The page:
Samadhin, Samādhin: 4 definitions
Samadhin means something in Hinduism, Sanskrit. If you want to know the exact meaning, history, etymology or English translation of this term then check out the descriptions on this page. Add your comment or reference to a book if you want to contribute to this summary article.
Purana and Itihasa (epic history)Source: archive.org: Shiva Purana - English Translation
Samādhin (समाधिन्) refers to “one who has entered into trance” and is used to describe Śiva, according to the Śivapurāṇa 2.3.10.—Accordingly, as Brahmā narrated to Nārada:—“[...] Returning to His mountain, Śiva in his excitement caused by his separation from his beloved, remembered Satī, who was dearer to Him than his very life. [...] Abandoning the polished manners of a householder, He cast off his dress and roamed about all the worlds, clever in divine sports that He was. Not seeing her anywhere, the pangs of his separation from Satī increasing, Śiva, the benefactor of His devotees, returned to His mountain and entered into trance [i.e., samādhin] for the destruction of misery. Thereupon He saw His imperishable real form. [...]”.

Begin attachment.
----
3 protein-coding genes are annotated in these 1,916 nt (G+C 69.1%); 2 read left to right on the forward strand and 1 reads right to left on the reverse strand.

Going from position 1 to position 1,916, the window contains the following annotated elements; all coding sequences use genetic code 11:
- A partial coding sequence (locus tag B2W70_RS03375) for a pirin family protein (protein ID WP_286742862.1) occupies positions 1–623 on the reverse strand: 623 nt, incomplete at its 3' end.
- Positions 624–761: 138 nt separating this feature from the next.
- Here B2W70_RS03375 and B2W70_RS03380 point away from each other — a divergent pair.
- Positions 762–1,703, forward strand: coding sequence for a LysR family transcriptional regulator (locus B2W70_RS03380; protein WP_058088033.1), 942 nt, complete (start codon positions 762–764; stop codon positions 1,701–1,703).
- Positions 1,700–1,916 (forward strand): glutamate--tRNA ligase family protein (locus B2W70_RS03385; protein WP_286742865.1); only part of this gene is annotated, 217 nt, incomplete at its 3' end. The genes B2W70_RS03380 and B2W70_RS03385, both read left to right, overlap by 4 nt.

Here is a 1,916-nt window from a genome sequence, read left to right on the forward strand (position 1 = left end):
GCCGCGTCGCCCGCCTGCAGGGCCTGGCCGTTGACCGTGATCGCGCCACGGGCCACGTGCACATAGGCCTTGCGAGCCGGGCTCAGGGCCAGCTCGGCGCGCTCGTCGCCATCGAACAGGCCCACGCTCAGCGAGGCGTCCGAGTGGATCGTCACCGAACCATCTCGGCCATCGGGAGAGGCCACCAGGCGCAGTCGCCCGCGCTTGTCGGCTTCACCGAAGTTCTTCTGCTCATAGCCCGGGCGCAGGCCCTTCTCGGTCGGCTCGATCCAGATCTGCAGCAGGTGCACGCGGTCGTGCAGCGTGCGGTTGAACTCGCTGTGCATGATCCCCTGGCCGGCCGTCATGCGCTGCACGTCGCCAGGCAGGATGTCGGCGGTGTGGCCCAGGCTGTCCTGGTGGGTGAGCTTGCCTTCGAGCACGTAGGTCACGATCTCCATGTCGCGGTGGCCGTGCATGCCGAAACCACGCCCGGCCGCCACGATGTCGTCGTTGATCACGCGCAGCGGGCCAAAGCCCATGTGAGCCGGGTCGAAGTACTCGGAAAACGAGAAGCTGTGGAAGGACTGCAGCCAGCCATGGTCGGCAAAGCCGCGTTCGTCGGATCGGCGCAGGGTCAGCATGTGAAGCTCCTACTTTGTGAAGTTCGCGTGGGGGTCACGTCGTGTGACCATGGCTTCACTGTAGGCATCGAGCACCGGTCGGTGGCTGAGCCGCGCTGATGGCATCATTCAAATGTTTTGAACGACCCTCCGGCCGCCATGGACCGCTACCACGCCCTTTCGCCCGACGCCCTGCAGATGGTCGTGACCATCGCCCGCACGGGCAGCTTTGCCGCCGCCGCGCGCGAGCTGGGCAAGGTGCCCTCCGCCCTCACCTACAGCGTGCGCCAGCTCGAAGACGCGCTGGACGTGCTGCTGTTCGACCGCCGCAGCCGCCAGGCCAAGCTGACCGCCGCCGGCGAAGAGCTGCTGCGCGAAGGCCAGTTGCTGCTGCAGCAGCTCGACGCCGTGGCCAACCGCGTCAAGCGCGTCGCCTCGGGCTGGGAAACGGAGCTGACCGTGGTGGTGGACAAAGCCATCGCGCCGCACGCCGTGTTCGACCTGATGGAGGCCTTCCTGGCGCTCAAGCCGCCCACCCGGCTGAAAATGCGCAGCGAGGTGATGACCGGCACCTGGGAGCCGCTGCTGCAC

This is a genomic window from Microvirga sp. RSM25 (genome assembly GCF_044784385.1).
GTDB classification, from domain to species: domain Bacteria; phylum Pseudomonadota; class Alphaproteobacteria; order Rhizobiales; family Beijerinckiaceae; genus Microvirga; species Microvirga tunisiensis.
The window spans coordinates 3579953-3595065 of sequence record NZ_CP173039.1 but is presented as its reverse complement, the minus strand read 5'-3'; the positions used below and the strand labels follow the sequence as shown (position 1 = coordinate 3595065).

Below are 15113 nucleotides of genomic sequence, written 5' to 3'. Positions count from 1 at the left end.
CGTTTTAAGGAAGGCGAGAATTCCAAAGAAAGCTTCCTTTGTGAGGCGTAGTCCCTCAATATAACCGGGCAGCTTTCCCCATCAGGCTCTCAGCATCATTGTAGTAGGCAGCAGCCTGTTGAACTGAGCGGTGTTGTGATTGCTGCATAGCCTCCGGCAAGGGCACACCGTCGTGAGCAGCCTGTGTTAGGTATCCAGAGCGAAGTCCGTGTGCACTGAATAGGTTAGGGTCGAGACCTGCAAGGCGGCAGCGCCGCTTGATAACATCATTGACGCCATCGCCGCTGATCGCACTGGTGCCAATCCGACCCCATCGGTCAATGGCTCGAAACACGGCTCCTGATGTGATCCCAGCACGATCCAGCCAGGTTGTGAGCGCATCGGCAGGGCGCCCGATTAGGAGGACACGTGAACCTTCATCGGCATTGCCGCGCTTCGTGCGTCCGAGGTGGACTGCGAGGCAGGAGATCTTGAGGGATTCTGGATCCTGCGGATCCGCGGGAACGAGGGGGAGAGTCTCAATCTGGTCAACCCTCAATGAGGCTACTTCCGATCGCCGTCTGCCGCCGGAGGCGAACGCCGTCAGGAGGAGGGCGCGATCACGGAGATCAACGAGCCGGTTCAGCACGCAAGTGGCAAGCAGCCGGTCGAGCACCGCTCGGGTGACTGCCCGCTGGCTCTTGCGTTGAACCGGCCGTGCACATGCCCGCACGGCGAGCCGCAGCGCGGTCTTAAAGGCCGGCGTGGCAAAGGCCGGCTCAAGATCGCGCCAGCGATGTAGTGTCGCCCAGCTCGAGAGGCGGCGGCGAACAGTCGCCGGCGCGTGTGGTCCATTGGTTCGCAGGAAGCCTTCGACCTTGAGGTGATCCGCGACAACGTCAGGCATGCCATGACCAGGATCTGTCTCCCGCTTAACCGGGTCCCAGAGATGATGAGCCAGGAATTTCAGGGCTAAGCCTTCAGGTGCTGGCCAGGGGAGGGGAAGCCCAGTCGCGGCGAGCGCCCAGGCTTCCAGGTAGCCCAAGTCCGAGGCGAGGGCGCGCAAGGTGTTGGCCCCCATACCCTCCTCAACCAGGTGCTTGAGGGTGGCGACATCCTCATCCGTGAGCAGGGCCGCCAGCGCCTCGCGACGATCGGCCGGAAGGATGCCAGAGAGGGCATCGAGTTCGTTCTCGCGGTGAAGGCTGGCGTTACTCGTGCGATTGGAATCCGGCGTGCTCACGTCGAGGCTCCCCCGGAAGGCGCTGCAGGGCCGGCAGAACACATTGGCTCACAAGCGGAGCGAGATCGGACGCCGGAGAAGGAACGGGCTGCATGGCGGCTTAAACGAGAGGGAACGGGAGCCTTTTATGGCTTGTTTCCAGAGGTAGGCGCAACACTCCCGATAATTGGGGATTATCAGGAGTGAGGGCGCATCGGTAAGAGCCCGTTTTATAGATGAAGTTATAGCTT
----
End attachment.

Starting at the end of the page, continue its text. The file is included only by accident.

The Purana (पुराण, purāṇas) refers to Sanskrit literature preserving ancient India’s vast cultural history, including historical legends, religious ceremonies, various arts and sciences. The eighteen mahapuranas total over 400,000 shlokas (metrical couplets) and date to at least several centuries BCE.
Languages of India and abroad
Sanskrit dictionarySource: DDSA: The practical Sanskrit-English dictionary
2) Devout, pious; सा भूधराणामधिपेन तस्यां समाधिमत्यामुदपादि भव्या (sā bhūdharāṇāmadhipena tasyāṃ samādhimatyāmudapādi bhavyā) Ku. 1.22.
See also (synonyms): samādhimat.Source: Cologne Digital Sanskrit Dictionaries: Benfey Sanskrit-English Dictionary
Samādhin (समाधिन्).—i. e. samādhi + in, adj. Absorbed in contemplation, meditating, [Bhagavadgītā, (ed. Schlegel.)] 4, 24.Source: Cologne Digital Sanskrit Dictionaries: Monier-Williams Sanskrit-English Dictionary
Samādhin (समाधिन्):—[=sam-ādhin] [from sam-ādhi > samā-dhā] mfn. absorbed in contemplation, [Horace H. Wilson]
Sanskrit, also spelled संस्कृतम् (saṃskṛtam), is an ancient language of India commonly seen as the grandmother of the Indo-European language family (even English!). Closely allied with Prakrit and Pali, Sanskrit is more exhaustive in both grammar and terms and has the most extensive collection of literature in the world, greatly surpassing its sister-languages Greek and Latin.
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Search found 1 books and stories containing Samadhin, Sam-adhin, Sam-ādhin, Samādhin; (plurals include: Samadhins, adhins, ādhins, Samādhins). You can also click to the full overview containing English textual excerpts. Below are direct links for the most relevant articles: